San Francisco public transportation is the best way to get around the city. There are many transit options here including cable cars, historic street cars, buses, trains and more.
San Francisco Muni is the main transit system within the city. They manage most of the transit options within the city and are easy to spot with their big red M on all of their vehicles.
Many of the buses in the city run off electric lines. You will see
these lines above many streets. It's one of only a few cities throughout
the world with these types of 'green' buses.
One of the most popular San Francisco public transportation options are the cable cars. Even if you aren’t heading to a specific destination, I’d highly recommend taking a cable can while you are here.
Learn More: Cable Cars
The next of the San Francisco public transportation options are the Muni light rail trains. There are 6 different train lines that take passengers to and from locations along Market, south of Market to Oracle Park (formerly AT&T Park) or west of downtown to the Civic Center and the Castro district.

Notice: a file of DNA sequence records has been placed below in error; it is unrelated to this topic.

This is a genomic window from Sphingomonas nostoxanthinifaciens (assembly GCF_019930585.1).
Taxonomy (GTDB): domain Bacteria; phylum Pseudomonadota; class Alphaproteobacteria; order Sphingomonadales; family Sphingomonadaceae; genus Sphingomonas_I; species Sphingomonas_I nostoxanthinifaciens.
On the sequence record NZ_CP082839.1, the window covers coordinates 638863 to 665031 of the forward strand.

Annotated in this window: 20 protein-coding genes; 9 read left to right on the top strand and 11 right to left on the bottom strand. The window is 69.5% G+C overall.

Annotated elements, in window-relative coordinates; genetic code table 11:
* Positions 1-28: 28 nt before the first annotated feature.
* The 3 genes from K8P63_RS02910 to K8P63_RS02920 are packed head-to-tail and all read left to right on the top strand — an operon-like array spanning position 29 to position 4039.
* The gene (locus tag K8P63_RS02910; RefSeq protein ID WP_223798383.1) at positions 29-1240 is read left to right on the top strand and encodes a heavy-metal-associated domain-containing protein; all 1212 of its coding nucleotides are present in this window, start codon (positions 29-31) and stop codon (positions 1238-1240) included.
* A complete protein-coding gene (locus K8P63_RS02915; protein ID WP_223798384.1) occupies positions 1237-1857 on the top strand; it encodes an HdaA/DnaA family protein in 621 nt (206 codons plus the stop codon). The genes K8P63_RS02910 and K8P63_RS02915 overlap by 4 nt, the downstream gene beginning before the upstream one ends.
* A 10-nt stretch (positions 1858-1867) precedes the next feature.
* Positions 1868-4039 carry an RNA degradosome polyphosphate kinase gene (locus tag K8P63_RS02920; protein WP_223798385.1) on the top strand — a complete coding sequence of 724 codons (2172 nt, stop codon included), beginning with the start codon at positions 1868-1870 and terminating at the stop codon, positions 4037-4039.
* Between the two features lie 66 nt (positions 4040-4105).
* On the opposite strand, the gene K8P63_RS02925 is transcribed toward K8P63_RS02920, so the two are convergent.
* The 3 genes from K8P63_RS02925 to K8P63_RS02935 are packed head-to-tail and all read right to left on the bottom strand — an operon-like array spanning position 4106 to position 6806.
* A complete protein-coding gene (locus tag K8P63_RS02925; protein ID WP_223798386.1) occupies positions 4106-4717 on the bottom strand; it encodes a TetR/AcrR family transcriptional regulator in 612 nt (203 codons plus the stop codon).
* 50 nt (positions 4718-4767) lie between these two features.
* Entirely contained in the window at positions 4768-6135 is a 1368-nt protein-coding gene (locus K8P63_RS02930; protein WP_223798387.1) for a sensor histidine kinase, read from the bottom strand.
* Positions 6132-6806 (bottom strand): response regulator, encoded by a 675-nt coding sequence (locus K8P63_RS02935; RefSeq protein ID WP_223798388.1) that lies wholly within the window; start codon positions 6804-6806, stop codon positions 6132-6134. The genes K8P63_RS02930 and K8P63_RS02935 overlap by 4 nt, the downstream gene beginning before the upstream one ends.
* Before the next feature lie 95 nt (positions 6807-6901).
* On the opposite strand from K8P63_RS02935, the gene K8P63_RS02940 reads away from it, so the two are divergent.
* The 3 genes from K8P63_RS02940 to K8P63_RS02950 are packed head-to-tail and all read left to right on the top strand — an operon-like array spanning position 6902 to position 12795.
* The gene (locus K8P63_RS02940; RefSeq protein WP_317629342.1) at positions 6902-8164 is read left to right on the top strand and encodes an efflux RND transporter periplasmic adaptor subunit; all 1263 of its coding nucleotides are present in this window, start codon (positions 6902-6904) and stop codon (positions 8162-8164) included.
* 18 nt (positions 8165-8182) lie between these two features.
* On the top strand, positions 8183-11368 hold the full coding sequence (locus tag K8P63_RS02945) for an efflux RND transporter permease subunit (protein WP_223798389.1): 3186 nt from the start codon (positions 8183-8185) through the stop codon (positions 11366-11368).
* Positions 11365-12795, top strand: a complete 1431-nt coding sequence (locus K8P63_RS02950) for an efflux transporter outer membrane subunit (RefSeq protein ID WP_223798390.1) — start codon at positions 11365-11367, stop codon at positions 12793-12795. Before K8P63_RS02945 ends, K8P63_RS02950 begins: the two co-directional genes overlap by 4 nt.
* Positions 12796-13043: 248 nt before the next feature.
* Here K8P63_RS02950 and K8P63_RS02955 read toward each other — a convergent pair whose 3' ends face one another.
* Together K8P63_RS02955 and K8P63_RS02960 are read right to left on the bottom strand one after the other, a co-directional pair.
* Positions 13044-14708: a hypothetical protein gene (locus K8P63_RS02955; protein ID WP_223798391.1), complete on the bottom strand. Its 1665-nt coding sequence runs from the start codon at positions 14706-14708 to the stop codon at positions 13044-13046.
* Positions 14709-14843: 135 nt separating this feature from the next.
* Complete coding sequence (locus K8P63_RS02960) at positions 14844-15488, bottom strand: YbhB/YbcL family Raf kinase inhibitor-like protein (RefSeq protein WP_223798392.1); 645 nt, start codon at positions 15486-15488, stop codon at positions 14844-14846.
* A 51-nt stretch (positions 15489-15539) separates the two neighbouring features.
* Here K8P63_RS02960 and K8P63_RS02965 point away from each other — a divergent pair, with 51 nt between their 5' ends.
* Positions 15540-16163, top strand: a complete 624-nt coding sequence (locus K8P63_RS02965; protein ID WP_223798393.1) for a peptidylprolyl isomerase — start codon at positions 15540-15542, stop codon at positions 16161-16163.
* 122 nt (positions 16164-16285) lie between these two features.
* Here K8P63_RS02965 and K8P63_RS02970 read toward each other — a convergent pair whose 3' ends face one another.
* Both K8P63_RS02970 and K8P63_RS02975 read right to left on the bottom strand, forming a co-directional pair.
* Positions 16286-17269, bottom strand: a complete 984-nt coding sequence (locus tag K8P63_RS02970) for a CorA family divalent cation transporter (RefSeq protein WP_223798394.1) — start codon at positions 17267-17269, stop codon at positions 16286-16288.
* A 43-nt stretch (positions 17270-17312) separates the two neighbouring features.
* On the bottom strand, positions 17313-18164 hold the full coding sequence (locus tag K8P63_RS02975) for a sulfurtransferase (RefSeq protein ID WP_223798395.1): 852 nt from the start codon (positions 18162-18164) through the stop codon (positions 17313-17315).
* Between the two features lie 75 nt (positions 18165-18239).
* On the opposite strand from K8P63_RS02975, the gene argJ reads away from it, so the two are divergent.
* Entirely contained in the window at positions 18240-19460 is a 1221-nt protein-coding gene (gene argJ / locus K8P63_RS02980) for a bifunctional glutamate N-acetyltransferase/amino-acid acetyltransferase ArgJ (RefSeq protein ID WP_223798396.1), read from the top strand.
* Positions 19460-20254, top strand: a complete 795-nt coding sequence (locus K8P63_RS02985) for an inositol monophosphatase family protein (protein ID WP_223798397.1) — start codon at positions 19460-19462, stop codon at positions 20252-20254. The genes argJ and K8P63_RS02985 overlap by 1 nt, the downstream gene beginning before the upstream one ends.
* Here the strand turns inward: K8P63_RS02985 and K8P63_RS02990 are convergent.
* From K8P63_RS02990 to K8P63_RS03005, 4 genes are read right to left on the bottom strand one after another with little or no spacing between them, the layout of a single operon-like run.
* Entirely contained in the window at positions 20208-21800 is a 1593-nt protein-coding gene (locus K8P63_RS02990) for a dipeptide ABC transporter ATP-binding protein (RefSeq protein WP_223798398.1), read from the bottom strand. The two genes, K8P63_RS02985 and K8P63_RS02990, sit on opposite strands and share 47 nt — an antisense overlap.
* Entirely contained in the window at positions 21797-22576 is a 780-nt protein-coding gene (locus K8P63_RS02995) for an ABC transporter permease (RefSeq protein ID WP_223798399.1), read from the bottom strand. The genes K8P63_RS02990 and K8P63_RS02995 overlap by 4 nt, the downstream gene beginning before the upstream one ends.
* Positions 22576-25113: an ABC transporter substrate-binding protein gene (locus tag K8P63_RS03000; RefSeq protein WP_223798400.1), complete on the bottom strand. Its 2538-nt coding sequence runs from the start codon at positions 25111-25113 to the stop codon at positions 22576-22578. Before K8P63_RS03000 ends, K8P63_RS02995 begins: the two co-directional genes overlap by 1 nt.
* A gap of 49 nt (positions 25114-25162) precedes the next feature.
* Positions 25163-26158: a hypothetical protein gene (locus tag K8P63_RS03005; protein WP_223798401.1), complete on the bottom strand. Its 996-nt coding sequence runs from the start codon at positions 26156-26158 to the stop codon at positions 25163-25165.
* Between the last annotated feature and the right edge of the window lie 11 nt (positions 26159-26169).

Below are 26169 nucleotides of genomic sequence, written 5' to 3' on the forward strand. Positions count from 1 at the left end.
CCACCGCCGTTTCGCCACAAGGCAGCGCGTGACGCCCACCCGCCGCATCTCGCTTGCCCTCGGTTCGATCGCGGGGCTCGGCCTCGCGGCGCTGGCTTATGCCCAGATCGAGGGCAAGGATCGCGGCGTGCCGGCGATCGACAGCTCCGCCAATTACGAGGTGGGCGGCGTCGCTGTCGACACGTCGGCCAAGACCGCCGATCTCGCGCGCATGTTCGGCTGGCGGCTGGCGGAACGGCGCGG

These run mostly underground along the busier, downtown areas of San Francisco. However, they then come above ground once the trains get closer to Oracle Park and on the western side of the city.
Here is a quick recap of each line:
J-Church: This lines goes along Market Street to the Castro. It then continues on to Noe Valley.
KT-Ingleside & Third Street: Two trains run about the same route, so they call this line the KT line. However, on the trains, it will either say K or T. This line runs along Market Street. It's a good option for those heading from Market Street to Oracle Park (formerly AT&T Park). It also services Balboa Park and West Portal.
L-Taraval: This runs along Market Street and heads all the way to the San Francisco Zoo - near the Pacific Ocean.
M-Ocean View: This one heads from Market Street to Balboa Park, West Portal and San Francisco State.
N-Judah: This train takes you to Haight Asbury, Cole Valley and both the Inner and Outer Sunset.
The F line is the only street cars in the San Francisco public transportation system. The street cars on this route run along Market Street from the Castro, through Union Square and then down the Embarcadero to Pier 39. This line also stops across from Pier 33, which is where the ferries leave for your trip to visit Alcatraz.